EWC is grateful for the financial support provided by:

The Association of Finnish Non-Fiction Writers (Finland)
The Authors’ Licensing and Collecting Society-UK
The Swedish Writers’ Union
The Society of Swedish Authors in Finland
ProLitteris (Switzerland)
The Swedish Association for Educational Writers
Sanasto, the Finnish Authors’ Copyright Society 

Authors' Rights

IFRRO - Authors Coalition (AC) - Joint Statement on The Digitisation of Printed Materials (Spring 2000)


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Official representatives of the International Federation of Reproduction Rights Organisations (IFRRO) and of the Authors Coalition met in Brussels to further discuss the role of national RROs in the granting of licences for digitising and storage and providing access by legitimate users to printed copyright works and copyright works in digital form. The Statement covers works (books, newspapers and other periodicals, etc.) whether currently in print or currently made available. The statement is not intended to be specific about digital format or the process of digitisation, and includes optical character recognition (OCR) and digital page formats.
Authors Coalition represents the
? European Writers' Congress (49 member organisations in 26 countries, representing 50.000 authors and literary translators),
? International Federation of Journalists (350.00 journalists in 88 countries),
? The Authors Guild of America (6500 authors) and
? Text and Academic Authors Association (700 textbook-writers).
AC includes authors of fiction, textbook, general non-fiction and scientific works. These authors publish their works in book, journal and machine-readable form. The members of these organisations are in most countries involved in the work of RROs on the national level.
1. AC and IFRRO recognise the increasing demand of legitimate users to have access to copyright works in suitable digital format, and in certain circumstances to digitise and store such works.
2. AC and IFRRO reaffirm (from previous Joint Statement, January 1994) the recognition and support of the central role of Reproduction Rights Organizations (RROs) in licensing the photocopying of works. They stress the equally central role that RROs must be brought to play concerning the licensing of rights related to the digitisation, storage and use of works in digital form.
3. AC and IFRRO recognise that in certain circumstances, legitimate users wish to make digitally stored materials available within closed networks to authorised persons.
4. AC and IFRRO recognise the desirability of making the procedures for acquiring rights of use of digitised works, digitisation, storage and closed network rights as simple as possible.
5. AC recognises that national RROs could provide a non-exclusive rights clearance mechanism for works in digital form.
6. IFRRO recognises that the author can reserve exclusively the role of managing rights clearance for works in digital form. AC and IFRRO support the principle of both direct and centralised licensing of works in digital form, but recognise that centralised management of rights clearance will in many cases be preferable.
7. To this end AC will encourage its members to convey to their National RROs the non-exclusive international rights to licence certain digital uses in accordance with the principles embedded in this joint statement.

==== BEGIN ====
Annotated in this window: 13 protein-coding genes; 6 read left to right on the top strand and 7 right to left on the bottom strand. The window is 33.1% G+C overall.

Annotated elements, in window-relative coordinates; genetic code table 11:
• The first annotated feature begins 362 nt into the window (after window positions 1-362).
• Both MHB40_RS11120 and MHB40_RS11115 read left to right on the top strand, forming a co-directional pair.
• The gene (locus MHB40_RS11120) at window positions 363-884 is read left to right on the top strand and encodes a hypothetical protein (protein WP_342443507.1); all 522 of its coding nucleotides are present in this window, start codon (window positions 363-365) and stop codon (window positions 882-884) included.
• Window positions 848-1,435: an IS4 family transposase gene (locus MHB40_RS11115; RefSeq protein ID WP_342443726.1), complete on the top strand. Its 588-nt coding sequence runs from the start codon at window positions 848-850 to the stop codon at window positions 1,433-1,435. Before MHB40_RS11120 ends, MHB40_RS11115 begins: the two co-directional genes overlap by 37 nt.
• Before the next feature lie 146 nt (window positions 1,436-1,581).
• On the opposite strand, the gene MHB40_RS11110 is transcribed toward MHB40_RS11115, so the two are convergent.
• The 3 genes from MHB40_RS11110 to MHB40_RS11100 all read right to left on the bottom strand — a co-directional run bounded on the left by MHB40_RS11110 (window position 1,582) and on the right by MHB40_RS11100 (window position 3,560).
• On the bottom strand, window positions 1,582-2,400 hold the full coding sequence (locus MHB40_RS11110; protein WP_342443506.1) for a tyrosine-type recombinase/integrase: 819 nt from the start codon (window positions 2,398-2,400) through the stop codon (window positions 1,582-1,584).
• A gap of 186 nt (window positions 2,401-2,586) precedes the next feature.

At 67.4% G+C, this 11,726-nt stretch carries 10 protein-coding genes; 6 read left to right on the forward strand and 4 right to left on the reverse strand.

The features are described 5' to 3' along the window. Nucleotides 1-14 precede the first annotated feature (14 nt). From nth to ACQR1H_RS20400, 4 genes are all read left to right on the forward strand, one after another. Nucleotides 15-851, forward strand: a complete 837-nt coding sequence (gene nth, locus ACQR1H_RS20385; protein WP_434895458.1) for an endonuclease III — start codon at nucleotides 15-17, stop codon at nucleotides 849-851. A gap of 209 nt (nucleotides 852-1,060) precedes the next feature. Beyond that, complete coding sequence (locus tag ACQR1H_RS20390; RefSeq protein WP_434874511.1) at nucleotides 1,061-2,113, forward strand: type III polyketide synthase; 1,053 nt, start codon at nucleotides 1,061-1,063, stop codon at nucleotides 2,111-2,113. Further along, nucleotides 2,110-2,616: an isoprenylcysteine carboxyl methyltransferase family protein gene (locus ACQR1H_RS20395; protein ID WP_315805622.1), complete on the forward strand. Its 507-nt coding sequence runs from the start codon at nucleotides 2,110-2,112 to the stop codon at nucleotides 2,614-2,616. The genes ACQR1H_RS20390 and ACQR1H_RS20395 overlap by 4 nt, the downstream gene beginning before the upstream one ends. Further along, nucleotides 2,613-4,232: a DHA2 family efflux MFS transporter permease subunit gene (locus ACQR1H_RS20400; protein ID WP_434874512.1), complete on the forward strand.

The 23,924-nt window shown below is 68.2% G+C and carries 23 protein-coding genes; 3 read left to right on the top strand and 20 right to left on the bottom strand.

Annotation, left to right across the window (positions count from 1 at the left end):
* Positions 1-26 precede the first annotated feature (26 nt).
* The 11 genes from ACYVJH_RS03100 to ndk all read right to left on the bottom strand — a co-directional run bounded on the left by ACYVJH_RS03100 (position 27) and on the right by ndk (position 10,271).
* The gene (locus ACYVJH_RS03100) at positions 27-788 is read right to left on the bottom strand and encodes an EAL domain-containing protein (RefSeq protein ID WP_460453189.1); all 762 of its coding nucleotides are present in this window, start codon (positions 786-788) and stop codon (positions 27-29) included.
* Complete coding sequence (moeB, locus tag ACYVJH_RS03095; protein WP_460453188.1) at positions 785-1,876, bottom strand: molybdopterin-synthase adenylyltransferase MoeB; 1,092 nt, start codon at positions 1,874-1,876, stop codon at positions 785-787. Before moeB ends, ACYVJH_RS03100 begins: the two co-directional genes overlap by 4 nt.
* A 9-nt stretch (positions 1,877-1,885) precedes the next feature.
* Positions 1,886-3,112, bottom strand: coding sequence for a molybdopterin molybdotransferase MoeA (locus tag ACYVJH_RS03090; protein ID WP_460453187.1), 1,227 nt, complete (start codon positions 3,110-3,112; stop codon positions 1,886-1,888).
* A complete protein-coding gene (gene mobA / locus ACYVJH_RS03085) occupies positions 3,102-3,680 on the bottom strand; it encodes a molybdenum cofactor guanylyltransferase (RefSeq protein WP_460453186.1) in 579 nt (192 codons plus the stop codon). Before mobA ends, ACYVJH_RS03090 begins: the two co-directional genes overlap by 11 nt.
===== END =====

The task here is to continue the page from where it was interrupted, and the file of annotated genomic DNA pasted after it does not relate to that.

8. AC will also encourage its members to convey to their National RROs a general foreign mandate in accordance with the Policy Statement adopted at the IFRRO AGM in Amsterdam on October 20th 1999, authorising them to enter into reciprocal agreements with foreign RROs operating schemes which conform with the minimum standards of this joint statement.
9. In accordance with the Policy Statement adopted at the IFRRO AGM in Amsterdam on October 20th 1999, the AC will encourage and provide the necessary mandates for their National RROs to engage in pilot projects which take into account the minimum standards of this joint statement, and to explore questions related to downstream territoriality.
10. AC and IFRRO agree that authorisation by the author or her/his authorised representatives should always be a necessary precondition for electronic storage of printed works and for retrieval and distribution in whatever form.
11. AC and IFRRO observe that unauthorised electronic use represents substantially greater risk concerning both the moral and economic rights of an author than the present damage from unauthorised photocopying.
12. IFRRO recognises that an author should be entirely free to determine the fee, including the right to set the fee by type of content, type of user, or any other consideration deemed appropriate by the author or her/his representative.
13. IFRRO recognises that an author may wish to license certain sectors directly whilst granting licensing rights to the RRO for all other sectors.
14. AC will endeavour to persuade its members of the desirability of simplified and transparent pricing structures for use of works in digitised form.
15. Unless prohibited by the author, RROs may grant non-exclusive licenses for use of works in digital form even when the material is already available in other digital formats and databases.
16. AC and IFRRO stress that the moral rights of authors as well as their contractual and customary rights and interests must be protected. The contributions of authors to the authenticity and integrity of information, and the interest of the public in the reliability of digital information, must be appropriately safeguarded.
17. AC and IFRRO agree to continue to consult regularly and co-operate closely in implementing and developing these principles.

Spring 2000
Supported by the IFRRO Board of Directors
and in particular by Lex Lefebvre on behalf of the stm publishers

The "next generation" of IFRRO-AC Joint Statement is ready for being adopted on the occasion of the AGM in Singaporae in October 2004